A course in the National Building Museum echoes architects' visions for our nation's capital.

Brett Rodgers, a spokesman for the National Building Museum in Washington, D.C., freely admits that the architecture of mini golf usually offers "kooky structures" more at home in the suburbs than standing up to the architectural pageantry of our nation’s capital.

"There’s not a lot of mini golf in D.C.," he says. "I think there’s one course at a bar." (It’s true.)

Still, the museum has corralled a collection of international and local firms to host a high-concept indoor mini golf course for the summer. "It was our chance to straddle the line," Rodgers says.

Big names like Chicago skyscraper designers Skidmore, Owings & Merrill (responsible for the world’s tallest building, the Burj Khalifa, and the new One World Trade Center) and landscape architects OLIN (who redesigned New York’s Bryant Park) helped create kid-sized holes for the course. Many of the designers couldn’t resist embedding references to the design process itself by making the mini golf holes into living maps of real places and projects, and using big-scale techniques for the mini golfers to navigate.

SKIDMORE, OWINGS &  MERRILL

Skyscraper builders Skidmore, Owings & Merrill, took their design down to ground level by building a hole that doubled as a topography map of famously height-restricted Washington, D.C. The ball follows the path traced through the city by the Potomac and Anacostia Rivers. Designers used the same digital software they use in their larger-scale projects. The texture echoes the façade of their building in Al Hamra Firdous Tower in Kuwait City, Kuwait.

Photo credit: Alison Dunn Photography (left); SoM | The Al Hamra Firdous Tower © Pawel Sulima (right)

ASLA

The American Society of Landscape Architects sponsored a hole designed by students at Virginia Tech called "Take Back the Streets!," all about reducing the amount of street dedicated to cars. Stormwater management systems and bikers trap the ball. The design was inspired in part by the street redesign below in Portland, Oregon.

Photo credit: Alison Dunn Photography
Photo credit: ZGF Architects LLP

OLIN

Philadelphia-based landscape architects OLIN have been working on Canal Park in D.C.’s southeast quadrant. The final design will feature glowing cubes like the ones looming over the hole.  

Photo credit: National Building Museum
Courtesy of the Canal Park Development Association, Inc.

INSCAPE STUDIO

Local D.C. firm Inscape Studio was sponsored by a developer with a major residential project going up on D.C.’s newest nightlife corridor, H Street NE (home of that same bar with the mini golf course.) Inscape abstracted the street grid in the neighborhood to create their hole. Players start the ball on the orange bridge representing the overpass from Union Station on one end of the corridor and make a turnaround at the purple circle standing for the intersection of two diagonal roads.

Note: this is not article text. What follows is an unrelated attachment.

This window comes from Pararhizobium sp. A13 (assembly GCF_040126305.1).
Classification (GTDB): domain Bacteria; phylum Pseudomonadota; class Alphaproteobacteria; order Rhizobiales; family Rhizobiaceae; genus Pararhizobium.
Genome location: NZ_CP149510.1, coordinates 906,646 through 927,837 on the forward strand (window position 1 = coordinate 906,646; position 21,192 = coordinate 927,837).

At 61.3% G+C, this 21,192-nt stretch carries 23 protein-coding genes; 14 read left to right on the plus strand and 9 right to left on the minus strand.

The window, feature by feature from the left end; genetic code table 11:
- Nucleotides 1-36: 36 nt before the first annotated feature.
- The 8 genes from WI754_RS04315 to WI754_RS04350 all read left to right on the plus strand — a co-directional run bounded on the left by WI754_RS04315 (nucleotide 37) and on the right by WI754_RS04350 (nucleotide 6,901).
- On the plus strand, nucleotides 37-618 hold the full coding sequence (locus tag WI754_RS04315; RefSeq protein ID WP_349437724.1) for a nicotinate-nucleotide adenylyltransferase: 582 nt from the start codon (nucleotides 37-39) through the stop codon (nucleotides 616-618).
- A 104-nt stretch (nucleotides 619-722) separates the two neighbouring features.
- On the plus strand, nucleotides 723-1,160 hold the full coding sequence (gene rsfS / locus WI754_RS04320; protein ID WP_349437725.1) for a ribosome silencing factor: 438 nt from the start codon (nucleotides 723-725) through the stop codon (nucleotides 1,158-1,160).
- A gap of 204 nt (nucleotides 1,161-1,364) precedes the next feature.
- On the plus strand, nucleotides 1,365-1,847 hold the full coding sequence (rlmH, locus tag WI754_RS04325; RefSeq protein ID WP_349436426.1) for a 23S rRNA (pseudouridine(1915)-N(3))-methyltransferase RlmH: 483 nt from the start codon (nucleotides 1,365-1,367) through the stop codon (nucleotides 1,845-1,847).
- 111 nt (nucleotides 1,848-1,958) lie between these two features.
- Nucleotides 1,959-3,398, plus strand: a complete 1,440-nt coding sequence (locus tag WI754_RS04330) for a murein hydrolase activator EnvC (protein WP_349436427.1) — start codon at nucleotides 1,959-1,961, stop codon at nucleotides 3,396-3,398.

Photo credit: Inscape Studio (left); Inscape Studio (right)

WIENCEK + ASSOCIATES

By tilting the floor, sidewalls and translucent roof in toward a vanishing point, D.C. architects Wiencek + Associates used the technique of forced perspective to give golfers the feeling of looking down the National Mall.

Wiencek used perspective as a design tool in the courtyard of Edgewood Terrace, a Northeast D.C. HUD residential project. The angles and intersections in the plaza make the formerly high-crime development more welcoming to the public, but not too welcoming - the wiggly lines discourage loitering. The pattern provides a bold view for high-rise residents looking down.

Photo credit: Wiencek + Associates (left); Wiencek + Associates Edgewood Terrace, renovation of a HUD mixed-use residential project in D.C. (right)

About the Author

Most Popular

  1. photo: Police line up outside the White House in Washington, D.C. as protests against the killing of George Floyd continue.
    Perspective

    America’s Cities Were Designed to Oppress

    Architects and planners have an obligation to protect health, safety and welfare through the spaces we design. As the George Floyd protests reveal, we’ve failed.

  2. A photo of a police officer in El Paso, Texas.
    Equity

    What New Research Says About Race and Police Shootings

    Two new studies have revived the long-running debate over how police respond to white criminal suspects versus African Americans.

  3. Equity

    What Happened to Crime in Camden?

    Often ranked as one of the deadliest cities in America, Camden, New Jersey, ended 2017 with its lowest homicide rate since the 1980s.

  4. A participant holding a Defund Police sign at the protest in Brooklyn.
    Equity

    The Movement Behind LA's Decision to Cut Its Police Budget

    As national protesters call for defunding police, a movement for anti-racist “people’s budgets” is spreading from LA to Nashville to Grand Rapids.

  5. photo: Police in riot gear march down Plymouth Avenue during riots in North Minneapolis on July 21, 1967.
    Equity

    Why This Started in Minneapolis

    Conditions that led to George Floyd’s death are not unique to Minneapolis and St. Paul. But there’s a reason why the Twin Cities triggered a national uprising.

×